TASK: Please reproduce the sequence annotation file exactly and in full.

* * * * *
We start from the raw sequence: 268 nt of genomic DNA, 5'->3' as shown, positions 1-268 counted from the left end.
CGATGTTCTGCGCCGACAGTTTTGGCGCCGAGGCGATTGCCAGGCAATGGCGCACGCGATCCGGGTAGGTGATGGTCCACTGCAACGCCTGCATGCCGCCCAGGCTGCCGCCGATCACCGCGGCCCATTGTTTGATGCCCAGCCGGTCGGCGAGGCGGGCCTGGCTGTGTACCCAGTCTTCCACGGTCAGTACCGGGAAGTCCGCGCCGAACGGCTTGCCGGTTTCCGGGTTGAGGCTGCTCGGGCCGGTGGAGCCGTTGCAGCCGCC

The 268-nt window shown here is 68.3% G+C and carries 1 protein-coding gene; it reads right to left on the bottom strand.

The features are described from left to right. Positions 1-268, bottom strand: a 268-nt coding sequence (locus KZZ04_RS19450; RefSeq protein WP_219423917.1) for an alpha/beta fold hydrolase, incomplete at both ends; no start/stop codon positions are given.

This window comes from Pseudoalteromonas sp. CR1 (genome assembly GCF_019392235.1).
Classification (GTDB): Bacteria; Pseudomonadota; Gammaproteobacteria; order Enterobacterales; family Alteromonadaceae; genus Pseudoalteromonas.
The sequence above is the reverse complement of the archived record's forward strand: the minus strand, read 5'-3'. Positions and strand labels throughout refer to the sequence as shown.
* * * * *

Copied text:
We start from the raw sequence: 268 nt of genomic DNA, 5'->3' as shown, positions 1-268 counted from the left end.
CGATGTTCTGCGCCGACAGTTTTGGCGCCGAGGCGATTGCCAGGCAATGGCGCACGCGATCCGGGTAGGTGATGGTCCACTGCAACGCCTGCATGCCGCCCAGGCTGCCGCCGATCACCGCGGCCCATTGTTTGATGCCCAGCCGGTCGGCGAGGCGGGCCTGGCTGTGTACCCAGTCTTCCACGGTCAGTACCGGGAAGTCCGCGCCGAACGGCTTGCCGGTTTCCGGGTTGAGGCTGCTCGGGCCGGTGGAGCCGTTGCAGCCGCC

The 268-nt window shown here is 68.3% G+C and carries 1 protein-coding gene; it reads right to left on the bottom strand.

The features are described from left to right. Positions 1-268, bottom strand: a 268-nt coding sequence (locus KZZ04_RS19450; RefSeq protein WP_219423917.1) for an alpha/beta fold hydrolase, incomplete at both ends; no start/stop codon positions are given.

This window comes from Pseudoalteromonas sp. CR1 (genome assembly GCF_019392235.1).
Classification (GTDB): Bacteria; Pseudomonadota; Gammaproteobacteria; order Enterobacterales; family Alteromonadaceae; genus Pseudoalteromonas.
The sequence above is the reverse complement of the archived record's forward strand: the minus strand, read 5'-3'. Positions and strand labels throughout refer to the sequence as shown.